Well, his character, and the different in their social standing make sense in the 18th century society and do form a gulf between them that must be overcome. So his – rather unromantic – first declaration of love makes absolute sense, seen with Darcy’s character and standing in society.

It really doesn’t work in Eligible. While Darcy does come from upper class society, Liz is in no means destitute, has a good job and lives in New York.

There is no reason for Darcy to feel so superior. This is 2016 for fuck’s sake!

I like to think that we’ve moved a little passed the thinking of 18th century society of marrying out of one’s social circle!

Well Darcy’s character fits much better into 18th century society, in the context of contemporary Eligible, he comes across like one of those assholes who give negative compliments to women to pick them up in bars.
”but I as if I’m in love with you. You’re not beautiful, and you aren’t nearly as funny as you think you are. You’re a gossip fiend who tries to pass off your nosiness as anthropological interest in the human condition. And your family, obviously, is a disgrace. Yet in spite of all common sense, I can’t stop thinking about you. The time has come for us to abandon this ridiculous pretense of hate sex and admit that we’re a couple.”


…Great, now I have this image of Darcy portrayed by Howard stuck in my head.

And finally the romance:
Okay, in Pride and Prejudice, Darcy and Elizabeth get to know each other over a long period of time. Initially they weren’t close, but got closer to each other over time. It was realistic, it made sense given the time period, and it was a healthy portrayal of falling in love over time while getting to know each other better.


They knew each other a lot longer and better than most other people did their spouses before marrying them in the 18th century, where marriages of conveniences where the norm.

However, in contemporary Eligible, Liz and Darcy know each other for a much shorter amount of time than in Pride and Prejudice before getting engaged and also interact a lot less socially than in Pride and Prejudice . How does that make sense?

In fact, Liz and Darcy know each other for only a couple of weeks, wherein they hardly interact, with the exception of two parties and random run-ins in town, before they hop into bed with each other to have “hate sex” – apparently like friends with benefits without the benefits. Now I had no problem with the sex part, in fact, I thought it made sense given the context. However, that is all they see of each other; a couple of quickies and a little jogging, after which Darcy gives his declaration of love, and Liz realizes that she does have feelings for Darcy after she turns him down. I found this especially ridiculous given this day and age.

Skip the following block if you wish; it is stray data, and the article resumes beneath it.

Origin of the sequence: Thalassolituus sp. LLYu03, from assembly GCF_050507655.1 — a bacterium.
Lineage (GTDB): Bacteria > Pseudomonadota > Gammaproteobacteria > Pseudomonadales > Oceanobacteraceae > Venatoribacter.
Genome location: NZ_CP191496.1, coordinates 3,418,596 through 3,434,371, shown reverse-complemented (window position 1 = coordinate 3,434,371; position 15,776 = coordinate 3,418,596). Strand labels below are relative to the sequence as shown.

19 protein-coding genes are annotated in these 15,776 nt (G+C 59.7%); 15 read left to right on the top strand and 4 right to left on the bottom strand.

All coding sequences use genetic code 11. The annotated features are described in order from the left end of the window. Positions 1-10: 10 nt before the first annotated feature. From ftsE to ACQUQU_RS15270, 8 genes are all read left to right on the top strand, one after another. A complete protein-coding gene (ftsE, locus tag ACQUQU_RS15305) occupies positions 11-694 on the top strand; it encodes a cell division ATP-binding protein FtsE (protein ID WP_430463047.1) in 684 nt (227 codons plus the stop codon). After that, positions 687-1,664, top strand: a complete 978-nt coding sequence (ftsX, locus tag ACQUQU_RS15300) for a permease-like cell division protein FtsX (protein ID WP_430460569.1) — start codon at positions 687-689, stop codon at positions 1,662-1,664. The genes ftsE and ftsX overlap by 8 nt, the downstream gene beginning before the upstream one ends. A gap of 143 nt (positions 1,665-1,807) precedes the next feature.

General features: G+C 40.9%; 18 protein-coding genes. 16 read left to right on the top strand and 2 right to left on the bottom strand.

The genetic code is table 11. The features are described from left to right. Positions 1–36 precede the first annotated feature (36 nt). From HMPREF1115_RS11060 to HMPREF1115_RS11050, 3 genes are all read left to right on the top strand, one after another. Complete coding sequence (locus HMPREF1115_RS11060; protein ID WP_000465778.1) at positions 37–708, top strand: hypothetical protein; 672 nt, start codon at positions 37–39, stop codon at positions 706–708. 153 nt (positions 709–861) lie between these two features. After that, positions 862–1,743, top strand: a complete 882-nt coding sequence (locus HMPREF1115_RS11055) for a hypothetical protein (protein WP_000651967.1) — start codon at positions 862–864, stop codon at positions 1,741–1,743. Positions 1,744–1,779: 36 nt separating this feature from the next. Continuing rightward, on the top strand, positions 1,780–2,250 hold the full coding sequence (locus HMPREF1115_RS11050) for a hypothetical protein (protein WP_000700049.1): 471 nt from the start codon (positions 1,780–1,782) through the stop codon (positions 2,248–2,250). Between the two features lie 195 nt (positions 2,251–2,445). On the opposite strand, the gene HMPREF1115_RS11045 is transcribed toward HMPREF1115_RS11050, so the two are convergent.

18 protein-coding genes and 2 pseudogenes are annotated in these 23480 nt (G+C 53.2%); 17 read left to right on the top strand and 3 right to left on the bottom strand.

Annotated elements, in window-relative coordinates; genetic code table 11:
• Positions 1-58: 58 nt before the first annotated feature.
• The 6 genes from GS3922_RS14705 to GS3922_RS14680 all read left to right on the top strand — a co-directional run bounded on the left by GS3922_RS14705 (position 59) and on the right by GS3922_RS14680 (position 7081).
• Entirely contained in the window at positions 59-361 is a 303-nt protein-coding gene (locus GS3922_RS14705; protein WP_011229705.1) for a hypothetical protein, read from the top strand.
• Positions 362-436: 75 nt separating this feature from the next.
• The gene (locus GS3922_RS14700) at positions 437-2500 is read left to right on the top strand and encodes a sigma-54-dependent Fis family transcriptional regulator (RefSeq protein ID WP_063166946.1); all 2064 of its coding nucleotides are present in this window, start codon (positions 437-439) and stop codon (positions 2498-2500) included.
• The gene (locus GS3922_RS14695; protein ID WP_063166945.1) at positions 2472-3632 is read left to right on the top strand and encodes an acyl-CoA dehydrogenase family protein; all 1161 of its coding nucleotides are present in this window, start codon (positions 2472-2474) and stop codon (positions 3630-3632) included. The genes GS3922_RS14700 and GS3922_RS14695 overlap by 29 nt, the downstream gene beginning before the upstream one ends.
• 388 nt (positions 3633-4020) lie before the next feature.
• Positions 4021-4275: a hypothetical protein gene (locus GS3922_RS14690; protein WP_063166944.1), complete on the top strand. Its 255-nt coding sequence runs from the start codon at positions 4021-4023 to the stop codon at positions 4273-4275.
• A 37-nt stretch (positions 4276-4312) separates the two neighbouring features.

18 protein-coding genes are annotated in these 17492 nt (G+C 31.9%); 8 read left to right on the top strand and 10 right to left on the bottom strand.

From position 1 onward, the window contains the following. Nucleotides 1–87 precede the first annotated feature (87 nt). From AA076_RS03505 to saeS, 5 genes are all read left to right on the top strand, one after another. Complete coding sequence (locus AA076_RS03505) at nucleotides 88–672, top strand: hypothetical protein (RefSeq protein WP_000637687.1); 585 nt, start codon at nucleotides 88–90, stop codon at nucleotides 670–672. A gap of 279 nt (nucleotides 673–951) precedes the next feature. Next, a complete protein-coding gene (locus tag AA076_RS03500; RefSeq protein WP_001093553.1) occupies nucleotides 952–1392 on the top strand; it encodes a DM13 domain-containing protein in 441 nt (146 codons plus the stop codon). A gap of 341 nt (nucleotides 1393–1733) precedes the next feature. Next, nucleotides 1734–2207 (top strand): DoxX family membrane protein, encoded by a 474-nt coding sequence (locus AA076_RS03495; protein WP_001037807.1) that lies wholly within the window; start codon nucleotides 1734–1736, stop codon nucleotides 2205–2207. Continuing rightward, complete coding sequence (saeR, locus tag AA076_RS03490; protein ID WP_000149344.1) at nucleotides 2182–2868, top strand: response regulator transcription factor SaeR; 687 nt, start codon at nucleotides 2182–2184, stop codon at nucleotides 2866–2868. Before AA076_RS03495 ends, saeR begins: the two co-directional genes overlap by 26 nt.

I find it really sad that in the historical novel Elizabeth and Darcy know each other for longer and much better before they get engaged than in the contemporary retelling, where they hardly know each other, fall in love, and then immediately decide to get married after a couple of weeks– without first trying out a relationship or even living together.

I mean come on, this is not 1812 people! *sigh*

How is Pride and Prejudice more progressive, modern, and realistic in its depiction of Elizabeth and Darcy’s romance than the modern retelling Eligible!?

Racism and trans-phobia
And finally, this book tried to make me believe that it's diverse and progressive, by including transgender and black minor characters. But it takes more than superficially creating cardboard-cutout characters with no real depth or much agency, all the while sprinkling your book with casual homophobia, racism, trans-phobia, and constantly enforcing gender roles. That's more sad than anything else, especially since I got the feeling that the author was really proud to be totally inclusive or something (Hey, the Bennets are soo tolerant, they are in transgender AND interracial relationships!!)

That's not progressive or edgy!

I would not recommend this book to Pride and Prejudice fans, unless you can overlook these profound things I found so disturbing and annoying.